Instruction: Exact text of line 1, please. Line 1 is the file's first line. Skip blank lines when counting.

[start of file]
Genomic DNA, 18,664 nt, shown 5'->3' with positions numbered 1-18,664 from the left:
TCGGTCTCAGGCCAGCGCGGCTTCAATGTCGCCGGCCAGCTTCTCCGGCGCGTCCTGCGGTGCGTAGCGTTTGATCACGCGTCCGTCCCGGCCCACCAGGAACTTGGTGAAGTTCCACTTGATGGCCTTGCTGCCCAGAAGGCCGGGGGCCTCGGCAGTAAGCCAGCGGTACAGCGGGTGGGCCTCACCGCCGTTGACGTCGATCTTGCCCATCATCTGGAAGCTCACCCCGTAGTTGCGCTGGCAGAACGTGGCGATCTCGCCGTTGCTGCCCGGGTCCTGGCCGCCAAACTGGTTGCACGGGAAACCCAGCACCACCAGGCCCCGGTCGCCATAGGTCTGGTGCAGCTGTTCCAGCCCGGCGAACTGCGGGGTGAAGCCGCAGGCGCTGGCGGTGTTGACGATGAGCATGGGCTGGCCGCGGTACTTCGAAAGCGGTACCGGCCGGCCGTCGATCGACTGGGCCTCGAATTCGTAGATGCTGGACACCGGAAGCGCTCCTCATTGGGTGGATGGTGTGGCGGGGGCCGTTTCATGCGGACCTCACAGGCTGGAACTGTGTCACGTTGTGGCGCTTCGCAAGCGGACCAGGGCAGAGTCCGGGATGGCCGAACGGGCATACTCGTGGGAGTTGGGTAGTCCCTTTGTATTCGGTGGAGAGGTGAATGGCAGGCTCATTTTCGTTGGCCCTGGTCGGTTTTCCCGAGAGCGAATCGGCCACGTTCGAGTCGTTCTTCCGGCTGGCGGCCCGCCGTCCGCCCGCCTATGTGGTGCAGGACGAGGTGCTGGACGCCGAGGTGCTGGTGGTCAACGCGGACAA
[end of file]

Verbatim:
Genomic DNA, 18,664 nt, shown 5'->3' with positions numbered 1-18,664 from the left: